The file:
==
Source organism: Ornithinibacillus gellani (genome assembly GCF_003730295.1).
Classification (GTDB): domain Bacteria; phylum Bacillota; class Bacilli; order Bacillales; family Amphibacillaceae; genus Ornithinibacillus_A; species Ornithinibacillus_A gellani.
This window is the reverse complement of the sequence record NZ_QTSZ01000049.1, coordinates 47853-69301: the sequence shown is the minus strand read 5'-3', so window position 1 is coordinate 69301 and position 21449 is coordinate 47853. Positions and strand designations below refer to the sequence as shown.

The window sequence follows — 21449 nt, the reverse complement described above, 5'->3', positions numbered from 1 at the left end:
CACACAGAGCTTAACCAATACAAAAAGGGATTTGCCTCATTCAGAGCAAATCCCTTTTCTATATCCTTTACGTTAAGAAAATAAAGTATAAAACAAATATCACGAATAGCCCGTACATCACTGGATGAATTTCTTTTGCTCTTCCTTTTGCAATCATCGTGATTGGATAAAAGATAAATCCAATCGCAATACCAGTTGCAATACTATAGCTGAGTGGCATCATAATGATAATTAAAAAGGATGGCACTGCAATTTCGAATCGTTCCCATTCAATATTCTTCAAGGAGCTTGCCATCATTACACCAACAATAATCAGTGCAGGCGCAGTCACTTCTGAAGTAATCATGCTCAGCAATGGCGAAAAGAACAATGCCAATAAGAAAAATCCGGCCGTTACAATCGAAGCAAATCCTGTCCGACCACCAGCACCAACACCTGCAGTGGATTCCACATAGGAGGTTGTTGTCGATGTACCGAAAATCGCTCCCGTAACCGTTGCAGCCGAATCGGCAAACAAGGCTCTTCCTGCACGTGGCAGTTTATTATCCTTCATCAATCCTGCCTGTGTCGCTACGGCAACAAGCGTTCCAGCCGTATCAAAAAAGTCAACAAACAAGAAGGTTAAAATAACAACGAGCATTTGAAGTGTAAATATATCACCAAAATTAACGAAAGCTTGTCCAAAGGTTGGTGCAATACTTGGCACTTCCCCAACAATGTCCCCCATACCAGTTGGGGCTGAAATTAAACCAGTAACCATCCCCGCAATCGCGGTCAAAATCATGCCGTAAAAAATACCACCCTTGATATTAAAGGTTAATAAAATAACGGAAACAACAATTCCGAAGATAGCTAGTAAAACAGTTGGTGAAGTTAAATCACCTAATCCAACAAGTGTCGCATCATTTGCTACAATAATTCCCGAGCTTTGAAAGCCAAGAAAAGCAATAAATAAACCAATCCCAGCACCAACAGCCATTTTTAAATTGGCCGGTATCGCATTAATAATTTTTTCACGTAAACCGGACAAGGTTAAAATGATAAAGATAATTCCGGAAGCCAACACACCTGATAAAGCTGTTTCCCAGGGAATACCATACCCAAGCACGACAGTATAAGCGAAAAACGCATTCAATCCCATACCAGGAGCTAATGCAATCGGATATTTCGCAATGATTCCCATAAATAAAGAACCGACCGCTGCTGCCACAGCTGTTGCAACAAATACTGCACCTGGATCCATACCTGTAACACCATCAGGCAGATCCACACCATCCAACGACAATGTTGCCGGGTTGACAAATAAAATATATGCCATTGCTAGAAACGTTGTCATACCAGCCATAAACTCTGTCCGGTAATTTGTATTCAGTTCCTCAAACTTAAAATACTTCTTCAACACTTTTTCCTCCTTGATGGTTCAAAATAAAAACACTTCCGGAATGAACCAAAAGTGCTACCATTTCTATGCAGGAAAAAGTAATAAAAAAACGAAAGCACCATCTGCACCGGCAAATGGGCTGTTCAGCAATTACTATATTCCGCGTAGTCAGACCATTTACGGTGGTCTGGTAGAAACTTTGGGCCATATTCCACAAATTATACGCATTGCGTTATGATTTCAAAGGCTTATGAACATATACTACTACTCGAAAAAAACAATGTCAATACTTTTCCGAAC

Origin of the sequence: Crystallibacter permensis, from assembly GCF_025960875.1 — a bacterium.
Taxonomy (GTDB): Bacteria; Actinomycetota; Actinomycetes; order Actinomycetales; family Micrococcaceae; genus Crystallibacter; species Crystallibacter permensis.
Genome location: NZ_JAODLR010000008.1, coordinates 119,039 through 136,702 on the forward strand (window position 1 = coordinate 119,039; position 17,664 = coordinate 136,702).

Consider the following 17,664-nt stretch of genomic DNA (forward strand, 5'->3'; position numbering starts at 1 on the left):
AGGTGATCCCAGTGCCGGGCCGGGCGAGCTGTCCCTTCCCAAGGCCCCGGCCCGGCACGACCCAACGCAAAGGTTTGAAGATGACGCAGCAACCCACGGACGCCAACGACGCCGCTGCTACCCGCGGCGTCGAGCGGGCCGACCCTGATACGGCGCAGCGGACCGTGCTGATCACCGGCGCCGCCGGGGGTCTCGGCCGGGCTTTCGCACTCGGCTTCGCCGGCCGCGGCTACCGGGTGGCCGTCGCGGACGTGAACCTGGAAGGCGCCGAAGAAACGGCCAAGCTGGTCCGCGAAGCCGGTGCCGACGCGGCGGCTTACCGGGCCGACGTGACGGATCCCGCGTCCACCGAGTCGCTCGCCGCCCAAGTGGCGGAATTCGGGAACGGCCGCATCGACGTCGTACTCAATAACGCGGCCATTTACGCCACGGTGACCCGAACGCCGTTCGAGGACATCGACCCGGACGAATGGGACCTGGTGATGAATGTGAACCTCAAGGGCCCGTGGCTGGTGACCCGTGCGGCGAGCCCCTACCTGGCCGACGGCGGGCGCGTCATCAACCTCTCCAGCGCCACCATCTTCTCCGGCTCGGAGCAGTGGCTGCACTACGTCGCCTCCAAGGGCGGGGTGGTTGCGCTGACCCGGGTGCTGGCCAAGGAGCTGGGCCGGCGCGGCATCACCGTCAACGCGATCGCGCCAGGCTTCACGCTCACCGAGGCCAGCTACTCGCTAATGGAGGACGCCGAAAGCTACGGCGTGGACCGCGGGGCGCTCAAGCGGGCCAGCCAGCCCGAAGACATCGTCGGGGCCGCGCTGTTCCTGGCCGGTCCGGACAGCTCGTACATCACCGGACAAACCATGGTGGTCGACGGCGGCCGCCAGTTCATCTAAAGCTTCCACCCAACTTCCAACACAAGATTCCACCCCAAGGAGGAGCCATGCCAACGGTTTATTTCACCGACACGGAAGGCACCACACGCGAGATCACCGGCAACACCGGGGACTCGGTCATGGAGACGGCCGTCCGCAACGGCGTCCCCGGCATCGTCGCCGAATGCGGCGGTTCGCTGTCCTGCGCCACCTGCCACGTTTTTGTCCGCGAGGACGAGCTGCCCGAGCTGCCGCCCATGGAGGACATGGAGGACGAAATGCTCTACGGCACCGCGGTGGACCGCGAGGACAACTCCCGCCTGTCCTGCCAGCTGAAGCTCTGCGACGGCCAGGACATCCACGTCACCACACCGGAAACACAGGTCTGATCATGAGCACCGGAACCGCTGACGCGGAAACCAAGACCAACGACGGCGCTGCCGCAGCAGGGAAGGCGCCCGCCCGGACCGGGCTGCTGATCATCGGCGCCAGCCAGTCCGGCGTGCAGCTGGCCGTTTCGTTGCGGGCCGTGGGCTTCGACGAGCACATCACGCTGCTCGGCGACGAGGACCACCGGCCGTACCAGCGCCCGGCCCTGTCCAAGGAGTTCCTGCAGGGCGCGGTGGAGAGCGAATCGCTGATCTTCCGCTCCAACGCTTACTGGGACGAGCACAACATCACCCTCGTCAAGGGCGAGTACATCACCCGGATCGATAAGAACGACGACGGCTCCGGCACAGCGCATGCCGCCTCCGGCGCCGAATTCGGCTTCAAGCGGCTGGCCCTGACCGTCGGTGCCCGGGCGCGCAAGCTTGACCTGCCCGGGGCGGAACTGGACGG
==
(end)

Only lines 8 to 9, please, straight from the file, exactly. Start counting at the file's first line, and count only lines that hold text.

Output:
Genome location: NZ_JAODLR010000008.1, coordinates 119,039 through 136,702 on the forward strand (window position 1 = coordinate 119,039; position 17,664 = coordinate 136,702).

Consider the following 17,664-nt stretch of genomic DNA (forward strand, 5'->3'; position numbering starts at 1 on the left):